During the last five years, we identified several new proteins that are components of novel G protein signaling pathways. Among them are RGS proteins that not only serve as GAPs for G proteins through their RGS domains, but also bind to other proteins through their unique N- and C-termini. We have concentrated on two RGS proteins, GAIP (RGS19), a GAP for Galphai3, and RGS-PX1, a GAP for Galphas which also has a PX domain that identifies it as a SNX protein involved in phosphoinositide signaling. We have obtained results indicating that RGS proteins link G protein signaling to other signaling pathways, including EGF and TrkA growth factor signaling and phosphoinositide signaling, and to other cell processes such as protein degradation. The overall goal of the proposed work is to define the molecular components of the novel signaling networks we have uncovered and to establish their cellular location, trafficking and functions. The underlying themes are that RGS proteins are both GAPs and bridging molecules that link signaling events and that these interactions are spatially regulated by cellular distribution and trafficking. We will focus on three specific aims:
Specific Aim #1 : To assess the role of RGS-PX1 in linking Galphas signaling and EGF receptor (EGFR) down-regulation at early endosomes. This will be accomplished by assessing the effects of activating the beta2- adrenergic receptor and Galphas on EGFR degradation, MAP kinase activation, RGS-PX1 localization and, distribution of Galphas-GFP. We hypothesize that RGS-PX1 serves to link signals generated through activation of Galphas to EGFR signaling.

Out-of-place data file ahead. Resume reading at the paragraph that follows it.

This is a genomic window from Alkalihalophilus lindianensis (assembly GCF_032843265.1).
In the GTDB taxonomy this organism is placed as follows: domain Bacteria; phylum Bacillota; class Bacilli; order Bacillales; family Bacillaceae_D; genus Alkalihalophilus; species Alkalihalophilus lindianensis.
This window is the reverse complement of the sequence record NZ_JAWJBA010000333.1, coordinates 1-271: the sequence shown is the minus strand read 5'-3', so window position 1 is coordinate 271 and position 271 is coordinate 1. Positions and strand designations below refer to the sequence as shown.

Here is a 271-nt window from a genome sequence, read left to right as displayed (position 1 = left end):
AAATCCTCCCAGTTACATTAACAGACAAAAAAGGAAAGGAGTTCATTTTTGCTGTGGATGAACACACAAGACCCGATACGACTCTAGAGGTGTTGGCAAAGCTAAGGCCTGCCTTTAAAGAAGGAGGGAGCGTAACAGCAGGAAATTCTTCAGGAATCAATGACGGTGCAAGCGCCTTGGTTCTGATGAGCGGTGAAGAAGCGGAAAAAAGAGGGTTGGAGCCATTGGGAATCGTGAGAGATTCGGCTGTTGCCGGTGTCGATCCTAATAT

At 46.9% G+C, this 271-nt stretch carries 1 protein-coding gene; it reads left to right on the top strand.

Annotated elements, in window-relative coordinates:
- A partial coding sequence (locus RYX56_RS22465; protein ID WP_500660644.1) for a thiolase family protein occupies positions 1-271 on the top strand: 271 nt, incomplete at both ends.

Specific Aim #2 : To determine if GIPC functions to organize signaling complexes that function in growth factor signaling and trafficking. GIPC, a PDZ protein, binds both GAIP and the TrkA growth factor receptor. We will use deconvolution and immunoelectron microscopy, a proteomics approach and RNAi experiments to investigate GIPC's role in assembly of signaling and trafficking complexes.
Specific Aim #3 : To further define Galphai3-GAIP-GIPC-GIPN signaling networks by biochemical, morphological and bioinformatics approaches. We will concentrate here on i) isolation of putative signaling complexes containing GAIP, Galphai3, and GPCR, ii) characterization of GIPN, a novel GAIP-interacting protein that is a putative E3 ligase, and iii) use of bioinformatics to model G?i-GAIP-GIPC/GIPN signaling networks. These studies can be expected to considerably expand knowledge of the role of RGS proteins in linking G protein and growth factor signaling. Due to their broad functions in regulation of cell functions, including cell growth, differentiation and mitogenesis, RGS proteins represent attractive targets for development of pharmacologic and anti-tumor agents.

National Institute of Health (NIH)
National Cancer Institute (NCI)
Research Project (R01)
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Pharmacology A Study Section (PHRA)
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Perry, Mary Ellen
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University of California San Diego
Other Basic Sciences
Schools of Medicine
La Jolla
United States
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Aznar, Nicolas; Ear, Jason; Dunkel, Ying et al. (2018) Convergence of Wnt, growth factor, and heterotrimeric G protein signals on the guanine nucleotide exchange factor Daple. Sci Signal 11:
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